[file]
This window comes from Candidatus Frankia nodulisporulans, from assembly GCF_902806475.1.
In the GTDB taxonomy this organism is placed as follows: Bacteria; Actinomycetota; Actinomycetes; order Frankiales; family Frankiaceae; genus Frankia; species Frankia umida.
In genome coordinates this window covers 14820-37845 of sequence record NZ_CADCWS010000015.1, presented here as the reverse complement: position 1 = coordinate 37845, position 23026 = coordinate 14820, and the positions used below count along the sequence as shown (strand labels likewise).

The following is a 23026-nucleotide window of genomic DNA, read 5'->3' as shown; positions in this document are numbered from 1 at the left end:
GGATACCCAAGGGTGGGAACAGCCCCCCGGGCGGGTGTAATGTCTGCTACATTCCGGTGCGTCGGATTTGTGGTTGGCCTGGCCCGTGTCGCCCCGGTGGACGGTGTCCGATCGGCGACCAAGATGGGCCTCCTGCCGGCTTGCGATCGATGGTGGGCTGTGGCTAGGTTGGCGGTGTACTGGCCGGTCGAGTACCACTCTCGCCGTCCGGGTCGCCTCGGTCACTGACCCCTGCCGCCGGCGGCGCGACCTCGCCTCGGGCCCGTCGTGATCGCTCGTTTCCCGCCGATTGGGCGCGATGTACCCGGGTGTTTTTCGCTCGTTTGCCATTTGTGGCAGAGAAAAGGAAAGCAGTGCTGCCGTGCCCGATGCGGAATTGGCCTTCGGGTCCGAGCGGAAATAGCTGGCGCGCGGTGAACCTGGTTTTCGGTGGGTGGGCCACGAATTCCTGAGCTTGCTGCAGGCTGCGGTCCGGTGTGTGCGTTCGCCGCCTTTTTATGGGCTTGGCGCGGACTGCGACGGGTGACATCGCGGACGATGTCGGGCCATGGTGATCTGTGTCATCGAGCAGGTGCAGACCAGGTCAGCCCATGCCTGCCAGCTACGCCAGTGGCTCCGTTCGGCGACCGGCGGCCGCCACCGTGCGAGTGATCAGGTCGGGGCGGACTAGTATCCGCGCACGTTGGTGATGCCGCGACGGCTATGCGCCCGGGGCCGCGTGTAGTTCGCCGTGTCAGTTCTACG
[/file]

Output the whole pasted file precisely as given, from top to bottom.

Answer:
This window comes from Candidatus Frankia nodulisporulans, from assembly GCF_902806475.1.
In the GTDB taxonomy this organism is placed as follows: Bacteria; Actinomycetota; Actinomycetes; order Frankiales; family Frankiaceae; genus Frankia; species Frankia umida.
In genome coordinates this window covers 14820-37845 of sequence record NZ_CADCWS010000015.1, presented here as the reverse complement: position 1 = coordinate 37845, position 23026 = coordinate 14820, and the positions used below count along the sequence as shown (strand labels likewise).

The following is a 23026-nucleotide window of genomic DNA, read 5'->3' as shown; positions in this document are numbered from 1 at the left end:
GGATACCCAAGGGTGGGAACAGCCCCCCGGGCGGGTGTAATGTCTGCTACATTCCGGTGCGTCGGATTTGTGGTTGGCCTGGCCCGTGTCGCCCCGGTGGACGGTGTCCGATCGGCGACCAAGATGGGCCTCCTGCCGGCTTGCGATCGATGGTGGGCTGTGGCTAGGTTGGCGGTGTACTGGCCGGTCGAGTACCACTCTCGCCGTCCGGGTCGCCTCGGTCACTGACCCCTGCCGCCGGCGGCGCGACCTCGCCTCGGGCCCGTCGTGATCGCTCGTTTCCCGCCGATTGGGCGCGATGTACCCGGGTGTTTTTCGCTCGTTTGCCATTTGTGGCAGAGAAAAGGAAAGCAGTGCTGCCGTGCCCGATGCGGAATTGGCCTTCGGGTCCGAGCGGAAATAGCTGGCGCGCGGTGAACCTGGTTTTCGGTGGGTGGGCCACGAATTCCTGAGCTTGCTGCAGGCTGCGGTCCGGTGTGTGCGTTCGCCGCCTTTTTATGGGCTTGGCGCGGACTGCGACGGGTGACATCGCGGACGATGTCGGGCCATGGTGATCTGTGTCATCGAGCAGGTGCAGACCAGGTCAGCCCATGCCTGCCAGCTACGCCAGTGGCTCCGTTCGGCGACCGGCGGCCGCCACCGTGCGAGTGATCAGGTCGGGGCGGACTAGTATCCGCGCACGTTGGTGATGCCGCGACGGCTATGCGCCCGGGGCCGCGTGTAGTTCGCCGTGTCAGTTCTACG